Analgesia after onychectomy in cats - Veterinary Medicine
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Analgesia after onychectomy in cats
Providing pain relief after onychectomies in cats is a must, and you have many options. Choosing which drug to use can be confusing, but, in general, a multimodal approach seems best.


Roughly 14 million cats are declawed each year in the United States.1 Although many receive medications for postoperative pain, defining the most effective protocol is limited by the inability to compare analgesic regimens. Interpreting behavior in cats to assess pain has been notoriously difficult.2-9 And interpreting objective physiological parameters has not been consistent because of confounding factors such as stress or drug effects.2,3,7-13 Additionally, veterinarians perform several different onychectomy techniques at very different skill levels. And because of the ethical considerations that surround this procedure, providing both the owner and the cat with effective perioperative and postoperative analgesic options is critical. In this article, we offer guidance on what drug or combination of drugs to use, concentrating mainly on postoperative analgesia.


Historically, pain studies in animals have used visual analog scales, numerical rating scales, and physiological indices to evaluate the efficacy of drugs and procedures at reducing pain.2,9,11,12 These methods have shown great diversity in results.2,10,12-14 Regardless of the method, a subjective evaluation is based on interpreting an animal's behavior. Behavioral characteristics such as vocalization, depression, or aggression that may be associated with animal pain can be difficult to differentiate from drug effects, anxiety induced from the anesthetic or surgical experience, or an animal's nature.3,15,16 Additionally, animals exhausted from surgery or obtunded may be incapable of displaying painful responses, and some animals do not display painful behavior until the severity reaches a high threshold.15 Behavior changes due to pain in cats may even be more subtle than those in dogs, so pain in cats is likely underestimated.2,3,17 Furthermore, both forelimbs are usually operated on in most studies involving onychectomy in cats, requiring the cats to use their paws despite pain. This forced usage may further hide painful behavior. In an effort to reduce the variability of pain scoring, grading scales may be assigned that use strict definitions for mild, moderate, and severe pain. However, these scores are still subjective.

Physiological indices are arguably better than subjective measures for pain evaluation. Heart rate, blood pressure, pupil size, and blood catecholamine, glucose, β-endorphin, and cortisol concentrations have all been used for pain evaluation.2,3,7-13 Unfortunately, they do not correlate well with subjective pain evaluations and are affected by environmental stresses unrelated to pain.2,7-13 Cortisol concentrations, although highly variable, may be the most useful of these physiological indicators.3,11 However, in one study in cats undergoing onychectomy, the control group, which did not receive surgery but was bandaged, did not have significantly different blood cortisol concentrations from the surgery group.3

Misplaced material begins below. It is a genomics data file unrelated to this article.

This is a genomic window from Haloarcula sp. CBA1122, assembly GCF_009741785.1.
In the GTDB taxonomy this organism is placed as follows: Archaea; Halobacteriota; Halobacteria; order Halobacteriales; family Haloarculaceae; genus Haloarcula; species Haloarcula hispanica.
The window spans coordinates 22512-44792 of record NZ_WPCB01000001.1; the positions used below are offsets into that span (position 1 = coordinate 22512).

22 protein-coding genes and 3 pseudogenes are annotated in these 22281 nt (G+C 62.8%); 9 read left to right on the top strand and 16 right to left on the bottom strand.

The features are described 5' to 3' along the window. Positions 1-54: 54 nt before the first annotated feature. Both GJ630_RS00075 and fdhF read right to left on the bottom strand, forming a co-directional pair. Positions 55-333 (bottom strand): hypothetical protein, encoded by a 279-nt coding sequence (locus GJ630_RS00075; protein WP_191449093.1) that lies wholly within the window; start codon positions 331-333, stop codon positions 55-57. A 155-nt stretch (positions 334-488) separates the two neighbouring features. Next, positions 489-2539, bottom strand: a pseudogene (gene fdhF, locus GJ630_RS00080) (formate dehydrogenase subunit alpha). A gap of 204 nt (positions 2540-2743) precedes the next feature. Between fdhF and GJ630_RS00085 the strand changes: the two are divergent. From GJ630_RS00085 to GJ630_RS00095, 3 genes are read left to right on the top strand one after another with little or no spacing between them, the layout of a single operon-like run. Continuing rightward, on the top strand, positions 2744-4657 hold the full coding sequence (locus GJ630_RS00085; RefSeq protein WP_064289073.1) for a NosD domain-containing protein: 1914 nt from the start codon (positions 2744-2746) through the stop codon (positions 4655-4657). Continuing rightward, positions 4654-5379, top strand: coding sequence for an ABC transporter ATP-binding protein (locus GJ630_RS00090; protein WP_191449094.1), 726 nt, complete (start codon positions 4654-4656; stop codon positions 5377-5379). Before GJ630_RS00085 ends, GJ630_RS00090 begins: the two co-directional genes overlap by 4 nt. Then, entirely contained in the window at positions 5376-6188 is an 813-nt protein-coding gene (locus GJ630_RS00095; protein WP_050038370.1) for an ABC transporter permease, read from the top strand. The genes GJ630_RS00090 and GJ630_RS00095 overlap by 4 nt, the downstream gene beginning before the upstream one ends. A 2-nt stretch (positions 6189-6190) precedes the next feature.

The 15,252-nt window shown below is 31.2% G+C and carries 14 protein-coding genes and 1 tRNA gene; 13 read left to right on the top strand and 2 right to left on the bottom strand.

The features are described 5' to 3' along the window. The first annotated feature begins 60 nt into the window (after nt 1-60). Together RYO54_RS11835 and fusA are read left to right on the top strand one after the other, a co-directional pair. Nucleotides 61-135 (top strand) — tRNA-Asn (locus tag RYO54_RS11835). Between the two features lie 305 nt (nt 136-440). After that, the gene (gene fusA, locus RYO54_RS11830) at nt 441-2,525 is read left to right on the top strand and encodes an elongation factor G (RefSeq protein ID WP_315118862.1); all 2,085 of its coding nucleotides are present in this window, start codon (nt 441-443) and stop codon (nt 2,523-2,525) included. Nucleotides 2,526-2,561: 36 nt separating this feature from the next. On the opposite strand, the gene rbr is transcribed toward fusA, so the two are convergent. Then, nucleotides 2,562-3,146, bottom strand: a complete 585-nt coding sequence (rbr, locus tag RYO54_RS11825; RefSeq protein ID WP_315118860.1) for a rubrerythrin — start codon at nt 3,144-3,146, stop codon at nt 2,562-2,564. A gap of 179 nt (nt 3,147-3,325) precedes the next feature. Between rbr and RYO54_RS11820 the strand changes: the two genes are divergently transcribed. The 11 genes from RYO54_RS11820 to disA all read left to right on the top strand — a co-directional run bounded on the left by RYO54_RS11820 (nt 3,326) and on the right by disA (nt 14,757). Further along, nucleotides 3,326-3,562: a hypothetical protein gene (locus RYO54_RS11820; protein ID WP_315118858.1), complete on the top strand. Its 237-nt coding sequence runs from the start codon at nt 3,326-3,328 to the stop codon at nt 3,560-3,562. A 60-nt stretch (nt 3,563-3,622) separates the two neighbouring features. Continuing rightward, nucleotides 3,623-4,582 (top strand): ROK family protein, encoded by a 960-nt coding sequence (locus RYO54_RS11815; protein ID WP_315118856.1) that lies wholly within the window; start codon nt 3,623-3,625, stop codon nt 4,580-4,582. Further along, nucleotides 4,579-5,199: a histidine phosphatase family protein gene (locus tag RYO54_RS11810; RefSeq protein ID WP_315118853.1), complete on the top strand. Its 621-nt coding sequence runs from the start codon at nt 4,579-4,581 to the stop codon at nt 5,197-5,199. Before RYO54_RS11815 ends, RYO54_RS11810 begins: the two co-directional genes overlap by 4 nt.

More recently, pressure platform gait analysis, an objective, reliable, noninvasive method of measurement, has been used to quantify postoperative pain in cats after onychectomy.18 Precise and accurate measurement of limb function after unilateral onychectomy allows objective conclusions to be made regarding which methods provide the most effective pain management.18 This methodology is similar to force platform gait analysis, which is the gold standard for measuring limb function in dogs.19-22 Most clinicians would agree that after elective surgery on a limb, a reasonable estimation of pain is the willingness of the patient to use the affected leg.


Various surgical techniques have been used to declaw cats, including the scalpel, guillotine, and laser.1,23,24 One study that compared the laser technique with the scalpel technique found that although the cats declawed with the laser had significantly lower pain scores within the first 24 hours, the difference was not clinically significant.23 These pain scores were assessed purely by subjective means.23 Another study that evaluated cortisol concentrations as a determinant of pain found that in the first 24 hours, cats in the scalpel group had increased blood and urine cortisol concentrations; however, complication rates for the laser group were higher than those for the scalpel group.25 This finding conflicts with the results of previous studies and most empirical claims.1,24,25


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